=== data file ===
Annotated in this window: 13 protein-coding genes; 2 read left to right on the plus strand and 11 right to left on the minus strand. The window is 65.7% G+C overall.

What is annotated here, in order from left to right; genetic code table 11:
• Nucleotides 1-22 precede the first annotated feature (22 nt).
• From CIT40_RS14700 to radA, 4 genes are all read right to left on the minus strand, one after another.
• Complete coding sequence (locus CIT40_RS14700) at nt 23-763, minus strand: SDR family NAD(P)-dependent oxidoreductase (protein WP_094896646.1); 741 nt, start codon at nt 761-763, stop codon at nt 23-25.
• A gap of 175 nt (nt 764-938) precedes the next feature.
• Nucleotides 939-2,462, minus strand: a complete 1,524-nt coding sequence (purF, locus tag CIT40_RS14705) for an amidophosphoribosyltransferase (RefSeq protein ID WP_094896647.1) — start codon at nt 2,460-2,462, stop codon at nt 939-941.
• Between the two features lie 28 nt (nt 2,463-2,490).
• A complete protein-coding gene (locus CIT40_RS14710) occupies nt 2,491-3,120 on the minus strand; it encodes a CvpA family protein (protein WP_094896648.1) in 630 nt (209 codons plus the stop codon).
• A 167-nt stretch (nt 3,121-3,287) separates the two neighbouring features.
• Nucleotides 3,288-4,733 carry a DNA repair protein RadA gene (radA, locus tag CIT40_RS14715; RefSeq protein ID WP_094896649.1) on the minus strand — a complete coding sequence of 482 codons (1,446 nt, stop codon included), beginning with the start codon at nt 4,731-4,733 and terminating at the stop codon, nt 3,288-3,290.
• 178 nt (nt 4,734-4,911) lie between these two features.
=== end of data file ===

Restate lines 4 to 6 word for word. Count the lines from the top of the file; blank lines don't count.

• From CIT40_RS14700 to radA, 4 genes are all read right to left on the minus strand, one after another.
• Complete coding sequence (locus CIT40_RS14700) at nt 23-763, minus strand: SDR family NAD(P)-dependent oxidoreductase (protein WP_094896646.1); 741 nt, start codon at nt 761-763, stop codon at nt 23-25.
• A gap of 175 nt (nt 764-938) precedes the next feature.